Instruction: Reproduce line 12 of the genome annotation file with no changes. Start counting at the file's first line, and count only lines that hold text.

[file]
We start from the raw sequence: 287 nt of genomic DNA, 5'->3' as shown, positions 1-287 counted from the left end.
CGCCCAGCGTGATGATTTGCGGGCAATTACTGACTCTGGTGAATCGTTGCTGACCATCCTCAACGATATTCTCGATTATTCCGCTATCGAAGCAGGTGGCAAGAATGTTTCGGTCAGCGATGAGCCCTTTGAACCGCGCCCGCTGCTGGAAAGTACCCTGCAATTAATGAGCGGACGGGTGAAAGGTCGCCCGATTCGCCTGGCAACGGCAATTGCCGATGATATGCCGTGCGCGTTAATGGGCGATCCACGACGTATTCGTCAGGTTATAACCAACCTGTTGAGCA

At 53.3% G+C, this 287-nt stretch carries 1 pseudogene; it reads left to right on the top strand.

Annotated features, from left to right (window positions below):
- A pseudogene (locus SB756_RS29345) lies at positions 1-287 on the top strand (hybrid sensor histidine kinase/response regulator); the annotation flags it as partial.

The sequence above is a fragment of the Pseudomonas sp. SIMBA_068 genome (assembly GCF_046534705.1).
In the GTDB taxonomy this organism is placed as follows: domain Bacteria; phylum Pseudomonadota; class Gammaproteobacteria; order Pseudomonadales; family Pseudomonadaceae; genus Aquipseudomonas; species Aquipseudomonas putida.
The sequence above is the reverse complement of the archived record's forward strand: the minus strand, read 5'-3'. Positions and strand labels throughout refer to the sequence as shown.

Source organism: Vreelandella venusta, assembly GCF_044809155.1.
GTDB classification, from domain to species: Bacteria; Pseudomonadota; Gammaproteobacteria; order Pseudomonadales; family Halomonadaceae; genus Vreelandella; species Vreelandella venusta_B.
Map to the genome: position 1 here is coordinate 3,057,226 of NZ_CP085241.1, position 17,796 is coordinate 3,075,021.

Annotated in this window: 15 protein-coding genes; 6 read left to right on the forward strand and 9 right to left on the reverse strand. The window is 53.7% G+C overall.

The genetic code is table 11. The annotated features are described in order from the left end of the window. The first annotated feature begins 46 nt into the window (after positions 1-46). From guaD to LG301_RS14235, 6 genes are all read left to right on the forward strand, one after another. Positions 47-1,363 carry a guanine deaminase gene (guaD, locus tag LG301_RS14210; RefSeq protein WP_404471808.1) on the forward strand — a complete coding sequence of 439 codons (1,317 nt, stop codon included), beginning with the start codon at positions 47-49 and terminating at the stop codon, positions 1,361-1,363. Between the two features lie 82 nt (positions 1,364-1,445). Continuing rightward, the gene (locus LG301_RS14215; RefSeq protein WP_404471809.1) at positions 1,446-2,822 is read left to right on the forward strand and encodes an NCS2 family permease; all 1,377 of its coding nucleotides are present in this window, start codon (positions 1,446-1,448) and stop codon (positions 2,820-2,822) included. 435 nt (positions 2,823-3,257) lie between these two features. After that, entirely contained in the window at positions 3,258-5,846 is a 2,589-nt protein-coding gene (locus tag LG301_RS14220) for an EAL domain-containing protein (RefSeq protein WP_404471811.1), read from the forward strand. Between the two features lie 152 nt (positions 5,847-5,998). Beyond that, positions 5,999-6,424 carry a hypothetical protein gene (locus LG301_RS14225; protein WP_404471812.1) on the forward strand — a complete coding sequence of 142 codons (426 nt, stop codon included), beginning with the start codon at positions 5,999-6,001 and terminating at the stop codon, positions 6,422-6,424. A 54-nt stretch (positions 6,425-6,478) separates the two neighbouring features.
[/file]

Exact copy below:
Annotated in this window: 15 protein-coding genes; 6 read left to right on the forward strand and 9 right to left on the reverse strand. The window is 53.7% G+C overall.